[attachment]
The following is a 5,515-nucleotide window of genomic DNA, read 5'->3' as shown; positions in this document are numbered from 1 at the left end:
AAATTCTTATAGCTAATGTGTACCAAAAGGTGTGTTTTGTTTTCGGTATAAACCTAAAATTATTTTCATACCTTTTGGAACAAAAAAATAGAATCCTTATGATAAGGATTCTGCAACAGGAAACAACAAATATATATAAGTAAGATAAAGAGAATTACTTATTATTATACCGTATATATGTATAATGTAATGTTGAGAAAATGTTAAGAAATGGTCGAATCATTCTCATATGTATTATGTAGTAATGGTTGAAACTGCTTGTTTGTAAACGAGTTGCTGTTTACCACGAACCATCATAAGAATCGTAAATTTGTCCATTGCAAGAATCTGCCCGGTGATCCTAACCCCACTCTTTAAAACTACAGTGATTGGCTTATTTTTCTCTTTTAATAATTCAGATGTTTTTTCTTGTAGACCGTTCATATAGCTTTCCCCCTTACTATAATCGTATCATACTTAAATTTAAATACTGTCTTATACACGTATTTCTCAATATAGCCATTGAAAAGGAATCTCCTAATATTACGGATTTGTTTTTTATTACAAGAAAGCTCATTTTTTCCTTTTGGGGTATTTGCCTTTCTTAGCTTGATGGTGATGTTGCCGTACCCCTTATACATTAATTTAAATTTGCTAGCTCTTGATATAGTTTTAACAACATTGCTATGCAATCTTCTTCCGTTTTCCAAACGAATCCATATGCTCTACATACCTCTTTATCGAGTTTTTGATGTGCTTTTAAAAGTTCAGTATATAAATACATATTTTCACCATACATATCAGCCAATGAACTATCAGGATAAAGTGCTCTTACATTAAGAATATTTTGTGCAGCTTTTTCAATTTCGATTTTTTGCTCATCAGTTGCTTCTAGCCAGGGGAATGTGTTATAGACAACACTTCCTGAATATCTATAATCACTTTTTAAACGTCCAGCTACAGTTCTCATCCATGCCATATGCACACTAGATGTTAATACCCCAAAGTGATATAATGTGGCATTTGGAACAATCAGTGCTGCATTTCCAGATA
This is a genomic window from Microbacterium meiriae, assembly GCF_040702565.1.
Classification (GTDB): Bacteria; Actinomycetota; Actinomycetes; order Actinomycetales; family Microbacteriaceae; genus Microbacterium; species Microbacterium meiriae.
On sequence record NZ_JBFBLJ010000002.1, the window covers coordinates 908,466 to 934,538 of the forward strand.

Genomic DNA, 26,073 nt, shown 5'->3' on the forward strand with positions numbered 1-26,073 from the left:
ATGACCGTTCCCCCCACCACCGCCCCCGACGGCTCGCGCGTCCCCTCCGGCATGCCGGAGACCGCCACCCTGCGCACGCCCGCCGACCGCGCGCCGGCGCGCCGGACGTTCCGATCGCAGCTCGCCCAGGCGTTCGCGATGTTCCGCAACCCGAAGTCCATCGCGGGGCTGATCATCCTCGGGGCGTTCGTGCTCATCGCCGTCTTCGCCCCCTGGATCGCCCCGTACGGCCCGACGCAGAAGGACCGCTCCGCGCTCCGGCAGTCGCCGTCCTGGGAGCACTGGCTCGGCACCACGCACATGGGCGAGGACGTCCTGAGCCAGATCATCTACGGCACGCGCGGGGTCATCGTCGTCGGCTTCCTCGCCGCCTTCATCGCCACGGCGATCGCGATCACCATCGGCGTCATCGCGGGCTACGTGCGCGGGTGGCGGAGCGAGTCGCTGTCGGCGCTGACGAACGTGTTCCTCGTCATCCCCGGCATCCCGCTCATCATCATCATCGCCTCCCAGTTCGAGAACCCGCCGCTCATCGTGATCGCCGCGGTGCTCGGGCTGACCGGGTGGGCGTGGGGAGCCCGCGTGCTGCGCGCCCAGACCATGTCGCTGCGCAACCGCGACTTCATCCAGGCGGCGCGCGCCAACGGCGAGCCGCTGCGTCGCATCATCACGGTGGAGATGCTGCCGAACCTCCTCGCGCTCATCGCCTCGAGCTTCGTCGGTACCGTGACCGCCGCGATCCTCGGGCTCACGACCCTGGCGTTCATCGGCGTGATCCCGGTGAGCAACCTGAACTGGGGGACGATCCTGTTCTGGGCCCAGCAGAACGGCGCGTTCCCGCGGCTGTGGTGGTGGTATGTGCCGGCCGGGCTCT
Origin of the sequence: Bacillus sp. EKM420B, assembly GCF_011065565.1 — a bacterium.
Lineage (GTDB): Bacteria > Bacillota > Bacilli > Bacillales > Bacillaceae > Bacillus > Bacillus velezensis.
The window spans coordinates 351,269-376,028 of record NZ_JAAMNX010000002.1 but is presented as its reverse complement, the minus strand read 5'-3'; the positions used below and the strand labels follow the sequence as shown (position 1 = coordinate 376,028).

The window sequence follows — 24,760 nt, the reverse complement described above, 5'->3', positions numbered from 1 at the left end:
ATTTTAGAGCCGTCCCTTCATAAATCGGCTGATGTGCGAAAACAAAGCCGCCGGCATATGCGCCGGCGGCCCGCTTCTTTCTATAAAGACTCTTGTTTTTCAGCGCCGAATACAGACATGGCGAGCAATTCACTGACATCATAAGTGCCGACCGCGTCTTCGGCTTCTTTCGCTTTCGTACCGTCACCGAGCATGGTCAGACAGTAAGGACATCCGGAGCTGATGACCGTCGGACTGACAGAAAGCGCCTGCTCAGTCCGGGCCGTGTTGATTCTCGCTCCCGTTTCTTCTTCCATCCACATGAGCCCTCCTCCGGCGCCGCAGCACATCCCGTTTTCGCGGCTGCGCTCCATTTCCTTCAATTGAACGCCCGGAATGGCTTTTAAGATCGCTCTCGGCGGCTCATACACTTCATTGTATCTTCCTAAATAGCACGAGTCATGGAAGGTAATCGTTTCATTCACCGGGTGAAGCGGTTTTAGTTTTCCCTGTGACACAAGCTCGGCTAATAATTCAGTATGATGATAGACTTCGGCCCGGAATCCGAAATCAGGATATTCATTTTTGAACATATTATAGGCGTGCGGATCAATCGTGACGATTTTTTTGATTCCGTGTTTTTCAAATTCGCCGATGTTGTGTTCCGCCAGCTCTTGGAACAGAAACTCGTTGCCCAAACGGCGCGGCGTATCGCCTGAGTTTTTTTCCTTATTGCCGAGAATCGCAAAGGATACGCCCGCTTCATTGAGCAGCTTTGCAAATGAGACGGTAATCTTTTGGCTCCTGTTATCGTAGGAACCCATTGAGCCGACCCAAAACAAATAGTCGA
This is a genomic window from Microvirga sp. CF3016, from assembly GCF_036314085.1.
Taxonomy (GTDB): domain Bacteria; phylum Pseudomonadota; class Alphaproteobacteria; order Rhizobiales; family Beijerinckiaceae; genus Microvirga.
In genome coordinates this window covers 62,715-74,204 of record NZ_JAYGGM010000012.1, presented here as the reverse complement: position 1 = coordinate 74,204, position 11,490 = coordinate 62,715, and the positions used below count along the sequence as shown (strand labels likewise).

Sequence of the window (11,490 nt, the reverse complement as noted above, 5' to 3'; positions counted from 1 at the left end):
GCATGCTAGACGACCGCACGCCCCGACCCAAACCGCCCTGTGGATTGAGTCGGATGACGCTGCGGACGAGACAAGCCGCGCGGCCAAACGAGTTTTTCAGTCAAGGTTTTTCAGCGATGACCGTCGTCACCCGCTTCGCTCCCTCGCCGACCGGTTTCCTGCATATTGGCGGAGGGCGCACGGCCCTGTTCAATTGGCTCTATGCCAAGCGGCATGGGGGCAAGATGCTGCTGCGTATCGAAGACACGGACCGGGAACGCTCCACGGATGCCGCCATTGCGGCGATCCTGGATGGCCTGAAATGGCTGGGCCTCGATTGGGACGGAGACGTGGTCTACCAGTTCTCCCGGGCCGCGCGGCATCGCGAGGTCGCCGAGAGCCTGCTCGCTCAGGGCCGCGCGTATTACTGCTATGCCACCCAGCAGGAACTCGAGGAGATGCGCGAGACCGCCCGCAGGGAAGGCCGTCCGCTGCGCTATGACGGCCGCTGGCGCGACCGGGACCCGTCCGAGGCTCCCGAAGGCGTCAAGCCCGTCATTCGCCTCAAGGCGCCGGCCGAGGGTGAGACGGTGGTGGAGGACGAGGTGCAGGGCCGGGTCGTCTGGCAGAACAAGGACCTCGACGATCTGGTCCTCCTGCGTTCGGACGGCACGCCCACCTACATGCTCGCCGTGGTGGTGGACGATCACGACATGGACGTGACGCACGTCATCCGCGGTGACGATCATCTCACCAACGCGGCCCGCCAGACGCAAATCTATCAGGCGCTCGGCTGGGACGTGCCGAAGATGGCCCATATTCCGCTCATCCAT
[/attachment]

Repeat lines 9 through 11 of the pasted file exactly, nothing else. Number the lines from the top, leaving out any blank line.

Lineage (GTDB): Bacteria > Bacillota > Bacilli > Bacillales > Bacillaceae > Bacillus > Bacillus velezensis.
The window spans coordinates 351,269-376,028 of record NZ_JAAMNX010000002.1 but is presented as its reverse complement, the minus strand read 5'-3'; the positions used below and the strand labels follow the sequence as shown (position 1 = coordinate 376,028).

The window sequence follows — 24,760 nt, the reverse complement described above, 5'->3', positions numbered from 1 at the left end: